Time Required? More Less Medium More
Skills Involved? -Database-Programming-Mathematics -Interaction-Scanning-Programming -Electronics -Programming -Electronics -Mathematics -Prototyping -Construction -Electronics -Programming -Prototyping
Background Research? Kinesiology RFID
-Touch Detection -Tracking -Wattage
-Self-contained ecosystems
-Water pressure
-Plant growth
Customer Needs? -Weight loss
-Exercise efficiency
-Reminder -Checklist -Link between print and technology
-Idea storage system
-Visual aid
-Urban Nature
Our Interest? Motivational Enhances Memory Quick information transfer -Eco-friendly-Aesthetically Pleasing-Element of Construction

Judging by the above checklist, there is certainly a positive slant towards the “Sustain-a-Stack” largely because of team’s interest in the project content; although, obviously with such a project there are downsides (it would require considerable time investment, research, and testing). Perhaps the next most promising idea is “Scribble This” because it appears to have a direct correlation to our skillsets (minus construction) and the product itself is something students would be interested in. Unfortunately, both “MotoV8″ and “Remind Me” appear to be write-offs — both have considerable downsides, which include too much/too little time investment and research requirements outside our scope of interest.A ranking list might look something like this:

I.) “Sustain-a-Stack”

II.) “Scribble This”

III.) “MotoV8″/”Remind Me”

As seen in the above decision-making matrix, there is an obvious preference for “Sustain-a-Stack.” Notice that we eventually used “Scribble This” as a neutral project off which we could assess our other ideas (since it appeared to be the most feasible project given our skillsets and project demands, in spite our mixed interests in persuing such an idea). Not suprisingly, “Sustain-a-Stack” championed the demand, functionality, and fun criterions, while scoring noticeably low on cost and feasability. While, inevitably, such a project is bound to have a considerable financial investment, it’s obvious that our team is willing to incur such a hit to work on something we’ll derive satisfaction from. In retrospect, “Sustain-a-Stack” may likely score neutral or positive in terms of the feasability criterion. Again, the evaluation of both “MotoV8″ and “Remind Me” convey our general distaste for each idea; although, it should be noted that we attempted unbiased assessments.We made a unanimous decision to follow through with the “Sustain-a-Stack” product idea. The team believes in the concept of sustainability and creating an eco-friendly project.

In general, the most difficult stage of the decision-making process was our collective dissatisfaction with the ideas we developed in week two. To clarify, we hardly think we developed weak ideas; instead, it became obvious that we spent too much time attempting to solve specific everyday problems and less time brainstorming our interests. As a team, we intend on striving to create a product that excites us. To arrive at an idea such as “Sustain-a-Stack” is a great breakthrough, but the product is without its issues either. Brainstorming and reevaluation will be a constant, everchanging process for our team.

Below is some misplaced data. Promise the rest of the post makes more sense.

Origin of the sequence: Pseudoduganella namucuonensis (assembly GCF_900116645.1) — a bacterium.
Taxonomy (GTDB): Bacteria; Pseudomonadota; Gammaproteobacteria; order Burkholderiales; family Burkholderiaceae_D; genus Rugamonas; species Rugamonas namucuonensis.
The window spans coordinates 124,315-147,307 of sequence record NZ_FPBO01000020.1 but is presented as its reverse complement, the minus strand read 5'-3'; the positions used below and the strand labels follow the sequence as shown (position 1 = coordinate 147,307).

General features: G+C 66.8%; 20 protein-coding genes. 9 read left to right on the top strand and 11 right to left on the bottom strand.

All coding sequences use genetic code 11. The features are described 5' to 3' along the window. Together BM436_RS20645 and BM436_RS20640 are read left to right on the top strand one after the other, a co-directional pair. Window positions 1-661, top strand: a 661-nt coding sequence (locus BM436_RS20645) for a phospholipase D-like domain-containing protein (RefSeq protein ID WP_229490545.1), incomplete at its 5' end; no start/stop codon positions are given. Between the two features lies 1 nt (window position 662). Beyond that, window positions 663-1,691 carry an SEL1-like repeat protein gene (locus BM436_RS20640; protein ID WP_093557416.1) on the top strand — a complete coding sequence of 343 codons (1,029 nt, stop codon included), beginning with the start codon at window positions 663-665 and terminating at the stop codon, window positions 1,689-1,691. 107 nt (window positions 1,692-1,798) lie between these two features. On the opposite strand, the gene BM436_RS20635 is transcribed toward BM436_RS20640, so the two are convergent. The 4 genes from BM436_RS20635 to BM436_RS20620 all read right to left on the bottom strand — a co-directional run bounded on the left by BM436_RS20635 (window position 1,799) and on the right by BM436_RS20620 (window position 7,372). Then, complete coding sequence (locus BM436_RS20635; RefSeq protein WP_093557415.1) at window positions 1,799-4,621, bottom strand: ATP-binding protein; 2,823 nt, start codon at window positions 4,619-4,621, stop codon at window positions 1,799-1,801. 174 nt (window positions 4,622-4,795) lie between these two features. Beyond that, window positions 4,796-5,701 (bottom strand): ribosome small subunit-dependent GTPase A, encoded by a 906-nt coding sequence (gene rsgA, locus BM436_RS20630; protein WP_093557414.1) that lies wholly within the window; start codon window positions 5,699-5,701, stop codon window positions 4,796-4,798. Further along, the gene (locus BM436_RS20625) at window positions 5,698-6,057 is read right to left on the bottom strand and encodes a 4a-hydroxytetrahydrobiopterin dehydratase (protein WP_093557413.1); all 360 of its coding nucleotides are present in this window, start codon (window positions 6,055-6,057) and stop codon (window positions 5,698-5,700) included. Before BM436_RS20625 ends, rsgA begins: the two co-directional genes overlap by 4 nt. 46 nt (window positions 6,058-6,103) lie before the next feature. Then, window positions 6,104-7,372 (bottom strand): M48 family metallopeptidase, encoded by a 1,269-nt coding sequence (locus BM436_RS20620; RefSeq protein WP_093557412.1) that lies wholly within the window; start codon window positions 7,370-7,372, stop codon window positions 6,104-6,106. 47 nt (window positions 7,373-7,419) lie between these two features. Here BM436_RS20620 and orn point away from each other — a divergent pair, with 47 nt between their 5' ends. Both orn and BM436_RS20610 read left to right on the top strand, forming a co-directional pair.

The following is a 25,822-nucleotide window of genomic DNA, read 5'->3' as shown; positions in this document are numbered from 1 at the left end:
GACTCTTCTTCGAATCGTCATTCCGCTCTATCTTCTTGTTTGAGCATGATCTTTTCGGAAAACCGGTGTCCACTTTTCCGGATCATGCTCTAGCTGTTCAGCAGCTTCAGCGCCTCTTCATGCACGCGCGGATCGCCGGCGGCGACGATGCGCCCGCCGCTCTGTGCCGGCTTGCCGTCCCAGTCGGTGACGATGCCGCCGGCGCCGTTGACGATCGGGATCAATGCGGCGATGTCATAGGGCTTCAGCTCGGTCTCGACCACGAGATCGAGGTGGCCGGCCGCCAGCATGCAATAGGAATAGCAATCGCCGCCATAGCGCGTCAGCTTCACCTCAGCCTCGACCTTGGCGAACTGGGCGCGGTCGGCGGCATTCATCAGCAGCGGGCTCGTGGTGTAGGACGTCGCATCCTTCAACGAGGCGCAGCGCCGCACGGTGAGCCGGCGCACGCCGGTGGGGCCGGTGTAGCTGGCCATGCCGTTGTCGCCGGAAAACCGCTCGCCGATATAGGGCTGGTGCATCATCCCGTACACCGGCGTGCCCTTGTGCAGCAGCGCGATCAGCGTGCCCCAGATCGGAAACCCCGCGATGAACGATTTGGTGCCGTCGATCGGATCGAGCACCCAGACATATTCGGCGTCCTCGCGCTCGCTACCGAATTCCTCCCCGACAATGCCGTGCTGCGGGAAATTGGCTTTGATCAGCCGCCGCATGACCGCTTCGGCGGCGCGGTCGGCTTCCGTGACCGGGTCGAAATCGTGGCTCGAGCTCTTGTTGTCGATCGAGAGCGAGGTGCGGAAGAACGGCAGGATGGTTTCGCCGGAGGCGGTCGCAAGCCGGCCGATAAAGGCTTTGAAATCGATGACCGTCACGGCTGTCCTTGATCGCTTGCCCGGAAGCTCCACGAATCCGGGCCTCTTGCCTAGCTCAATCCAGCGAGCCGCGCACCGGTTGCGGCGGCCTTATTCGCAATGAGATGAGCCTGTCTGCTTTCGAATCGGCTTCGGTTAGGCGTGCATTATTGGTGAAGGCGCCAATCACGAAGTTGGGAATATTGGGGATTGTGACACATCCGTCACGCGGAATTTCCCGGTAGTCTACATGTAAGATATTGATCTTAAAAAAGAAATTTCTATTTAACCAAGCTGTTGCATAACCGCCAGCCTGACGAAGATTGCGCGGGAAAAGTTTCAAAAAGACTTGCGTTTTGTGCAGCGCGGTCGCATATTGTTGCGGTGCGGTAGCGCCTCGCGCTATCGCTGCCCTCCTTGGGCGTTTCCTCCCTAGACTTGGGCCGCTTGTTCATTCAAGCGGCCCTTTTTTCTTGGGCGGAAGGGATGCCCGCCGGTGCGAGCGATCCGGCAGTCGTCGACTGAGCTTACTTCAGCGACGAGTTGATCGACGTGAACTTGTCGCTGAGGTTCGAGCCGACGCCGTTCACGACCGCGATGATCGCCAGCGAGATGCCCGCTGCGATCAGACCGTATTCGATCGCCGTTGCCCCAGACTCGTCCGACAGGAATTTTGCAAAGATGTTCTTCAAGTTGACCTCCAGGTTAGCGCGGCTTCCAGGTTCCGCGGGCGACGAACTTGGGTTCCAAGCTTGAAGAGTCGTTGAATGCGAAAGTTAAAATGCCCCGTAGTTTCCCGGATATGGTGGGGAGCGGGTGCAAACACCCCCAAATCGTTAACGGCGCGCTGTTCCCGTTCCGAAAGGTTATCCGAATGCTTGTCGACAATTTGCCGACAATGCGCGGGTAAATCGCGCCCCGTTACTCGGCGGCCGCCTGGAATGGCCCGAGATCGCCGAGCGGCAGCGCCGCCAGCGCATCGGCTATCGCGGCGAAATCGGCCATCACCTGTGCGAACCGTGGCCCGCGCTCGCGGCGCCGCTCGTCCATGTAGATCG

Do the results make sense?

The decision-matrix method resulted in a tie between “Scribble This” and “Sustain-a-Stack,” which is somewhat disconcerning. However, when weighing out the advantages and disadvantages with each specific criteria used in comparing the top four, it can be said that our criteria were well-selected. If anything, the results encouraged us to assess the weakness of “Sustain-a-Stack.”
Does the team feel comfortable with the results?Yes, given our original dissatisfaction with our ideas, the results have been comparably pleasing; although, we realize there is much more assessment needed in the future.

If you did it again, would it come out differently?

After class, the team met to more accurately define the Sustain-a-Stack and a respective functionality set. We further discussed the type of research, materials and tasks we require to make this concept feasible. This re-evaluation of the team’s new idea would, in effect, change the results of the decision-making matrix (as we had more time to expand on the “Sustain-a-Stack” idea). Effectively, the “Sustain-a-Stack” would score a higher rating.
Do you need more information to do it properly?

These decisions were made with thoughtful consideration, but more background research on each of the ideas would certainly result in a more accurate and un-biased decision-matrix.